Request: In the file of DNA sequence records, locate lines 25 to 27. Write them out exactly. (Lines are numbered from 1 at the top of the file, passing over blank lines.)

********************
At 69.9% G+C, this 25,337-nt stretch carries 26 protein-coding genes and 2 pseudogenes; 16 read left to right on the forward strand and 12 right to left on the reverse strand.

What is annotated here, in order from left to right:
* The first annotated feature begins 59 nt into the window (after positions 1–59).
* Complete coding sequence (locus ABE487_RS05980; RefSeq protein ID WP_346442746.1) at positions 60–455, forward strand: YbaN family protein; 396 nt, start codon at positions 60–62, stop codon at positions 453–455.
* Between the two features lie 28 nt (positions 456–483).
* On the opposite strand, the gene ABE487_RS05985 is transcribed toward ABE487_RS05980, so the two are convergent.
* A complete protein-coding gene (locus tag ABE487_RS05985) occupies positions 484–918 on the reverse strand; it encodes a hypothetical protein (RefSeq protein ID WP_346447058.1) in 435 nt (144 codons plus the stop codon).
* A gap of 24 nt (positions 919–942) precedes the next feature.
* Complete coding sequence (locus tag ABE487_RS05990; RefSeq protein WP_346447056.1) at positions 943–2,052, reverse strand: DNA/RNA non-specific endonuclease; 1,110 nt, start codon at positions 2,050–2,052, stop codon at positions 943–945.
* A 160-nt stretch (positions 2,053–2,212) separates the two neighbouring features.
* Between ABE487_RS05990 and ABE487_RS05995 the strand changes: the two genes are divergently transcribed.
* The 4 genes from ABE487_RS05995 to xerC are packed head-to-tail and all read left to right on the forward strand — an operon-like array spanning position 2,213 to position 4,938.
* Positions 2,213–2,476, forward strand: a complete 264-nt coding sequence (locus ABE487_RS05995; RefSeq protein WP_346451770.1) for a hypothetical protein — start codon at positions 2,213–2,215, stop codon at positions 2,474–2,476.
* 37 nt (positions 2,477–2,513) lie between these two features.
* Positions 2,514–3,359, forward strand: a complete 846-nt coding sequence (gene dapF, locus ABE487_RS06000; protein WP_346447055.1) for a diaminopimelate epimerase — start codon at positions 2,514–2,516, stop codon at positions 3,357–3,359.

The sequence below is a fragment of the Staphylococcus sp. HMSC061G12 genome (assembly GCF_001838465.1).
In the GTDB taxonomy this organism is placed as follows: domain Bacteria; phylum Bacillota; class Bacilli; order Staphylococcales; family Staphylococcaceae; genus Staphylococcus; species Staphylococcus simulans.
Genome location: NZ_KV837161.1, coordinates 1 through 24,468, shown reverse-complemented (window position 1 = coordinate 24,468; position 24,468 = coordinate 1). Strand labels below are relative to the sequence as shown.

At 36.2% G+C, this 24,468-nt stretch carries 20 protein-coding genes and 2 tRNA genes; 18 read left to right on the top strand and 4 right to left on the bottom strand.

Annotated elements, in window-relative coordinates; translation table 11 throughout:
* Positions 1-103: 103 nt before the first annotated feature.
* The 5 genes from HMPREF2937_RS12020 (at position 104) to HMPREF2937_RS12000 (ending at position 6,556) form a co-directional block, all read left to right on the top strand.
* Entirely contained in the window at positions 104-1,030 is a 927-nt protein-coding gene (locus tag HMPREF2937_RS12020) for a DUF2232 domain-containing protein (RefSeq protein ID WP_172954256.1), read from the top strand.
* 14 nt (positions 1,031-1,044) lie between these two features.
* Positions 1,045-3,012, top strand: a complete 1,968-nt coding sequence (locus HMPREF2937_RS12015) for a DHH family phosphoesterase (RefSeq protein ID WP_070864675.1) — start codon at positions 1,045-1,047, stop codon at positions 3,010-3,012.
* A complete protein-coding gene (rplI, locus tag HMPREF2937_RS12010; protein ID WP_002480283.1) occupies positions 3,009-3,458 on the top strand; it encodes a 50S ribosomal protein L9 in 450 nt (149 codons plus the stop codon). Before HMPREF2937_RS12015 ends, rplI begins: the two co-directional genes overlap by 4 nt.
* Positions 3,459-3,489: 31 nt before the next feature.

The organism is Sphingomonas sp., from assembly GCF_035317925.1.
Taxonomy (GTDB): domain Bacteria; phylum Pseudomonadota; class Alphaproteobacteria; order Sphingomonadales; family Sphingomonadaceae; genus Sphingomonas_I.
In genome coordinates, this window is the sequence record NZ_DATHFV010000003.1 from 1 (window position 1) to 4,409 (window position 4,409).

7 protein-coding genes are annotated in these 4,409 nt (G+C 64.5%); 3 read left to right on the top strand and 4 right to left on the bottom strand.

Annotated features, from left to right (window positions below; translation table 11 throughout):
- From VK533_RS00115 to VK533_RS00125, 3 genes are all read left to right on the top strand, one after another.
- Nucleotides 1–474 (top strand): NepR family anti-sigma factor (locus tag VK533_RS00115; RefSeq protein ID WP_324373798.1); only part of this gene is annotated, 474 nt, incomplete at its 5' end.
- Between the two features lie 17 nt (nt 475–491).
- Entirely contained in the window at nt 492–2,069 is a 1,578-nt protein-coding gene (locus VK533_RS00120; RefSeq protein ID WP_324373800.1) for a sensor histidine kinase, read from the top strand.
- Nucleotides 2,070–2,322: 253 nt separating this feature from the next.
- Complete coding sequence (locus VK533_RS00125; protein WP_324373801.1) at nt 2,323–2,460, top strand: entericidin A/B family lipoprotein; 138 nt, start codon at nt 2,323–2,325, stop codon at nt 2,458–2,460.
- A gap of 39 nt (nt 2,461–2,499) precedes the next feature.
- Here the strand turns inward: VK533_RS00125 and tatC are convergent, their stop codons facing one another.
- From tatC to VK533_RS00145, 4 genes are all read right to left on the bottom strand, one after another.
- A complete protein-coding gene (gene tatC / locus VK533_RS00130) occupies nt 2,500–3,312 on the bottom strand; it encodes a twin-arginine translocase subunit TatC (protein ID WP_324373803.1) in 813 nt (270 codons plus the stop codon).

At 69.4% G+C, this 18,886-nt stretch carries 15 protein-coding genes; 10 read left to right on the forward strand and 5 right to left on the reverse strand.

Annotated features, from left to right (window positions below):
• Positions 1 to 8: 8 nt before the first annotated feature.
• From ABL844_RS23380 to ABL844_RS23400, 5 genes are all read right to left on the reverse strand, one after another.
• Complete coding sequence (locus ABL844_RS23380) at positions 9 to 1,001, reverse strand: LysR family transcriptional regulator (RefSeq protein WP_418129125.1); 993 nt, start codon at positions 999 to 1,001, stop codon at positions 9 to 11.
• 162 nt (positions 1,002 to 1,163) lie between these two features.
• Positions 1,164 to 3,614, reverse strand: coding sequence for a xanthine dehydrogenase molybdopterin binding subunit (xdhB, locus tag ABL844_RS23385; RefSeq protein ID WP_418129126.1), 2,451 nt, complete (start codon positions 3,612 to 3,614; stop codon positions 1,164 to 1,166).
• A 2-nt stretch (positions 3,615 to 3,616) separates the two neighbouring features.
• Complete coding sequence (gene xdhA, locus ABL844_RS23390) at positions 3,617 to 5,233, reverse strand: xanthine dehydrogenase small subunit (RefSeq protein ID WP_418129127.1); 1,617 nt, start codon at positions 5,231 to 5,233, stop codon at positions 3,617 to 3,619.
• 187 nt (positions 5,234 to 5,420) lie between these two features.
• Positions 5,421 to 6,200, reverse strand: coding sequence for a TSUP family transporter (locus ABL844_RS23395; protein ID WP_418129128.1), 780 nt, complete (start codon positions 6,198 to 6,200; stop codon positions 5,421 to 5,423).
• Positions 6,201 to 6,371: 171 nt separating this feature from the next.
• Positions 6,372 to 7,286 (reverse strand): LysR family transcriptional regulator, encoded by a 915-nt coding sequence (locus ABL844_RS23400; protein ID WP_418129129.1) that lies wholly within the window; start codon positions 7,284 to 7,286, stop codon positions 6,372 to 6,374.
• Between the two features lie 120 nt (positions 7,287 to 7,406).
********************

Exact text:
* Positions 1,045-3,012, top strand: a complete 1,968-nt coding sequence (locus HMPREF2937_RS12015) for a DHH family phosphoesterase (RefSeq protein ID WP_070864675.1) — start codon at positions 1,045-1,047, stop codon at positions 3,010-3,012.
* A complete protein-coding gene (rplI, locus tag HMPREF2937_RS12010; protein ID WP_002480283.1) occupies positions 3,009-3,458 on the top strand; it encodes a 50S ribosomal protein L9 in 450 nt (149 codons plus the stop codon). Before HMPREF2937_RS12015 ends, rplI begins: the two co-directional genes overlap by 4 nt.
* Positions 3,459-3,489: 31 nt before the next feature.